Brazil is moving to expand its basic education system (elementary schooling) to 9 years, the same as in other Mercosur countries. This means that by the time a student completes high school, he will have had 12 years of study, not the 11 years he gets today in Brazil.
The 9-year elementary system is already in effect in some municipalities in the states of Sergipe, Rio Grande do Norte, Amazonas, Goiás and Minas Gerais.
“The idea is to standardize a number of activities in Mercosur and one of them is education. That way diplomas can have the same value throughout the economic block,” explains Francisco das Chagas, the secretary for Basic Education at the Ministry of Education.
Another objective is to continue to universalize education in Brazil, he says.
Chagas reports that funding for the change will be available through the Fundef project (Fundo de Manutenção e Desenvolvimento do Ensino Fundamental e de Valorização do Magistério) which is aimed specifically at improving teaching and teachers at the basic level.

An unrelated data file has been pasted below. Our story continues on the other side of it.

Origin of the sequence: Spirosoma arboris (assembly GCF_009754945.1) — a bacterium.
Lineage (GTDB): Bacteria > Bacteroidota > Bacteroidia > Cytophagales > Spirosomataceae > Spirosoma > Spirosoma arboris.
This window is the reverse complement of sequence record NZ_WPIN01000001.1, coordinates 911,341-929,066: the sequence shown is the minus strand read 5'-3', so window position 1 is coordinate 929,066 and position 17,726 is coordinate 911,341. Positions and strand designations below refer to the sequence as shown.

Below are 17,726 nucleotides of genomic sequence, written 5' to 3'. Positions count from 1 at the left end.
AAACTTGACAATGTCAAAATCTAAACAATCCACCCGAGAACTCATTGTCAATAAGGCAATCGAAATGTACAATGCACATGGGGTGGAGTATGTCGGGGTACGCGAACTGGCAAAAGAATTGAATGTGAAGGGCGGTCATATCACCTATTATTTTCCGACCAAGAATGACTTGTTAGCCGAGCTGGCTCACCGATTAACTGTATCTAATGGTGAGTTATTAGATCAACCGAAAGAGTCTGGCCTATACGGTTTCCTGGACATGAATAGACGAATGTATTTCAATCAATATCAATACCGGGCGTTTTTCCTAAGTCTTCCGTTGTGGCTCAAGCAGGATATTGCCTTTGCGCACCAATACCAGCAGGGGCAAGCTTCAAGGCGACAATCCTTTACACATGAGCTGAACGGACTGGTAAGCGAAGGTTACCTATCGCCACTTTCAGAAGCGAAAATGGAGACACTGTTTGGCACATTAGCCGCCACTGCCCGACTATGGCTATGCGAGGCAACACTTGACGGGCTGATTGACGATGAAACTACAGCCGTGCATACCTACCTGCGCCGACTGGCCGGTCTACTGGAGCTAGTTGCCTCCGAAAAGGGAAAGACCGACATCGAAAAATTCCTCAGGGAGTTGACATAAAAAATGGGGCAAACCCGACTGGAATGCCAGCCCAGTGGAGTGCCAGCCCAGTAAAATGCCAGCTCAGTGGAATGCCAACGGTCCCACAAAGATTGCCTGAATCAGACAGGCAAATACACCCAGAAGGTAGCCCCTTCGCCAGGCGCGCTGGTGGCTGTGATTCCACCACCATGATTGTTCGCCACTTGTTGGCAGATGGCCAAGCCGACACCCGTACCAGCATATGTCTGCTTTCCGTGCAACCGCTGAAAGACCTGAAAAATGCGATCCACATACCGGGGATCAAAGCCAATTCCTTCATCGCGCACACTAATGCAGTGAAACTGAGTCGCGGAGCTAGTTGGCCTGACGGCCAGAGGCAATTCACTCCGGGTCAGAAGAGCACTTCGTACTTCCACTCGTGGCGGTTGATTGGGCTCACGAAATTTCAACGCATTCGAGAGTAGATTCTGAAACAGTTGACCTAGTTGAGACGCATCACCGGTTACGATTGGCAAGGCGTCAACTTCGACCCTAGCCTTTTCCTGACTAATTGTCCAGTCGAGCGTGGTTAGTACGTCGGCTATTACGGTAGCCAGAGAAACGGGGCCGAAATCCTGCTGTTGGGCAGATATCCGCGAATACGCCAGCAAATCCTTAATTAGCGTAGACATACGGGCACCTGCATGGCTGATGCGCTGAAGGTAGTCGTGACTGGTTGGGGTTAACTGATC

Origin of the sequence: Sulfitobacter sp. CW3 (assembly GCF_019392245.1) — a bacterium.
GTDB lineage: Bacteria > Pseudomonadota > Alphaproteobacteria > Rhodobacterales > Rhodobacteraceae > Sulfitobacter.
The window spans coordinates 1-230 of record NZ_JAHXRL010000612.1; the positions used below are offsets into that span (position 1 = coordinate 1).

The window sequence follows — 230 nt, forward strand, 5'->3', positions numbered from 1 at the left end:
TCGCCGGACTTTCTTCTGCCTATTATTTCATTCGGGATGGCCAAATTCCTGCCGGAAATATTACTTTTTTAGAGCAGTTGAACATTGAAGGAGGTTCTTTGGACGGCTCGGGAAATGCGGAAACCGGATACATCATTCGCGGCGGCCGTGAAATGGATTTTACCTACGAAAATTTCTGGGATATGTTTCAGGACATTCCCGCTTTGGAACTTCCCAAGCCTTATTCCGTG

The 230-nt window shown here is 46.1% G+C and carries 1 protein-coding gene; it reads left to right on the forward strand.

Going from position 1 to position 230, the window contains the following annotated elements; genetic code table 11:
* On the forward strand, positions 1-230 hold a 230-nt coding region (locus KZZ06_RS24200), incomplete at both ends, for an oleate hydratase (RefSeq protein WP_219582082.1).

He says the pedagogical aspects of the change are important and will also be dealt with.
With the change children will enter school a year earlier, at the age of six, which is expected to have the biggest impact on low-income family children who study in public schools.
Fernando Haddad, the executive secretary at the ministry, points out that the failure rate in the first year of elementary education in public schools is extremely high exactly because children coming from poor families have no preparation, while children from high-income families start school at the age of four, or even, three, and are better prepared.
“An important aspect of this is that public schools will offer children from low-income families an addition year of schooling,” declared Haddad.
Meanwhile, Adeum Sauer, president of the National Union of Municipal Education Managers, praised the measure, saying his organization has always been in favor of the expansion.
But he warns that care must be taken to ensure that the change includes changes in subject matter so that children who now enter at six are not going to get classes intended for seven-year olds.
Translator: Allen Bennett
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